Coverage.py’s behavior can be extended with third-party plug-ins. A plug-in is a separately installed Python class that you register in your .coveragerc. Plugins can alter a number of aspects of coverage.py’s behavior, including implementing coverage measurement for non-Python files.
Information about using plug-ins is on this page. To write a plug-in, see Plug-in classes.
New in version 4.0.
To use a coverage.py plug-in, you install it and configure it. For this
example, let’s say there’s a Python package called
something that provides
a coverage.py plug-in called
Install the plug-in’s package as you would any other Python package:
$ python3 -m pip install something
Configure coverage.py to use the plug-in. You do this by editing (or creating) your .coveragerc file, as described in Configuration reference. The
pluginssetting indicates your plug-in. It’s a list of importable module names of plug-ins:
[run] plugins = something.plugin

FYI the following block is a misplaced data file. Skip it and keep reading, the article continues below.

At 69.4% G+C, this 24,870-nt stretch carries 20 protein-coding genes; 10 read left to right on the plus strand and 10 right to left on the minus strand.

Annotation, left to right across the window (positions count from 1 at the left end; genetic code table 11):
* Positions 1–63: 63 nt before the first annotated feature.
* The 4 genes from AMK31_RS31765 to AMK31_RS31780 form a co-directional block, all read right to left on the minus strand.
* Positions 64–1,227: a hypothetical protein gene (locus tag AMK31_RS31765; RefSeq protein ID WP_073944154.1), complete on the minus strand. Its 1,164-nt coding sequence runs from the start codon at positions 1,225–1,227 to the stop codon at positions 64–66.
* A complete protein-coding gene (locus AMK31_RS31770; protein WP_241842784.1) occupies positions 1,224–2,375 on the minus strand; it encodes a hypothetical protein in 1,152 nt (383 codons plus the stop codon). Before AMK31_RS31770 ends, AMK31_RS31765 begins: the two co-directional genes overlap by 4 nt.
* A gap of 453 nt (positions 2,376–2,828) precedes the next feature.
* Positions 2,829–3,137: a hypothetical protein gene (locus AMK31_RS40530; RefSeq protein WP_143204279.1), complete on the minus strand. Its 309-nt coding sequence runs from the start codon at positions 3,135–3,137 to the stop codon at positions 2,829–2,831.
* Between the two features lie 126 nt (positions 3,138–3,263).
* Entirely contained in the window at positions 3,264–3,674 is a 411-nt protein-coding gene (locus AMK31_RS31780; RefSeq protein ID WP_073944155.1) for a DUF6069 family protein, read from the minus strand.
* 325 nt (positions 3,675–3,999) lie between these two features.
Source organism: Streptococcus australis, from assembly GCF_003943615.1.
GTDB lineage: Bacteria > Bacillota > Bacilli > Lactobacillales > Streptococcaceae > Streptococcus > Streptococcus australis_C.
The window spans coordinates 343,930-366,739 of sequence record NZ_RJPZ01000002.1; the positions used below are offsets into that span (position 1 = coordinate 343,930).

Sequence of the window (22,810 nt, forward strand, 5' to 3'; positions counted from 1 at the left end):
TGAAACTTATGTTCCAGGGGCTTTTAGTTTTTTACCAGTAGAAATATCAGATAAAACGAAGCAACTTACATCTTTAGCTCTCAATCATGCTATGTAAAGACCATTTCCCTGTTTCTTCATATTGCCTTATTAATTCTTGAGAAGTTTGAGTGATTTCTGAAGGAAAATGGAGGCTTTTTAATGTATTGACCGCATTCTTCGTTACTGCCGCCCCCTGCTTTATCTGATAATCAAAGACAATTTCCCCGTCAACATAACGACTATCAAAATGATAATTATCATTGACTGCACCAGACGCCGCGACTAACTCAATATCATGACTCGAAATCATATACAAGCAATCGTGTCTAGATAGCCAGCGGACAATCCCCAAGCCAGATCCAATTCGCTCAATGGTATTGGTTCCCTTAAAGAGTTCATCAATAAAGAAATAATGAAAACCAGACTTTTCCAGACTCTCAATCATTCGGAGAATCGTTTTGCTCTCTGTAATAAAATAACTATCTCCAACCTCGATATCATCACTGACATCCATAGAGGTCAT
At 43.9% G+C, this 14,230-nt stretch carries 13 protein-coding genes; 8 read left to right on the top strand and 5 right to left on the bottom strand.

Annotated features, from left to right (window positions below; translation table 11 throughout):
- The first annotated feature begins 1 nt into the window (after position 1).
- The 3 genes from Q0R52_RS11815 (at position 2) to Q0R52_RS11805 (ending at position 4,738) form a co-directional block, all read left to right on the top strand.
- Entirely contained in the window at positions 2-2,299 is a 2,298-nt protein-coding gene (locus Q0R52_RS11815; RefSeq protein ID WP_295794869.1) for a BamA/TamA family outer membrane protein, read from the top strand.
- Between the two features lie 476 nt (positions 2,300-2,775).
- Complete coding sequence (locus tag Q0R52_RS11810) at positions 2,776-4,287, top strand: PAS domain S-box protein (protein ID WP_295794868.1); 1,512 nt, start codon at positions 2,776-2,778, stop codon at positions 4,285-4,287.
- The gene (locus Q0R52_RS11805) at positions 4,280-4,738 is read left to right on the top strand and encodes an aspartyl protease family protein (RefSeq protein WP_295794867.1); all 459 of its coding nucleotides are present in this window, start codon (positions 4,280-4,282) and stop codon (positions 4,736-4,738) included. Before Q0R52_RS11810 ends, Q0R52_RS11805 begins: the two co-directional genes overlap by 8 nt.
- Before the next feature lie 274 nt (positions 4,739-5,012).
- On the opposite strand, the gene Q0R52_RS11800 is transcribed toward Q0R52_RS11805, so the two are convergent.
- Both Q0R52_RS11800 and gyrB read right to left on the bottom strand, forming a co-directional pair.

If the plug-in needs its own configuration, you can add those settings in the .coveragerc file in a section named for the plug-in:
[something.plugin] option1 = True option2 = abc.foo
Check the documentation for the plug-in for details on the options it takes.
Run your tests with coverage.py as you usually would. If you get a message like “Plugin file tracers (something.plugin) aren’t supported with PyTracer,” then you don’t have the C extension installed. The C extension is needed for certain plug-ins.
Some coverage.py plug-ins you might find useful:
Django template coverage.py plug-in: for measuring coverage in Django templates.
Conditional coverage plug-in: for measuring coverage based on any rules you define! Can exclude different lines of code that are only executed on different platforms, python versions, and with different dependencies installed.
Mako template coverage plug-in: for measuring coverage in Mako templates. Doesn’t work yet, probably needs some changes in Mako itself.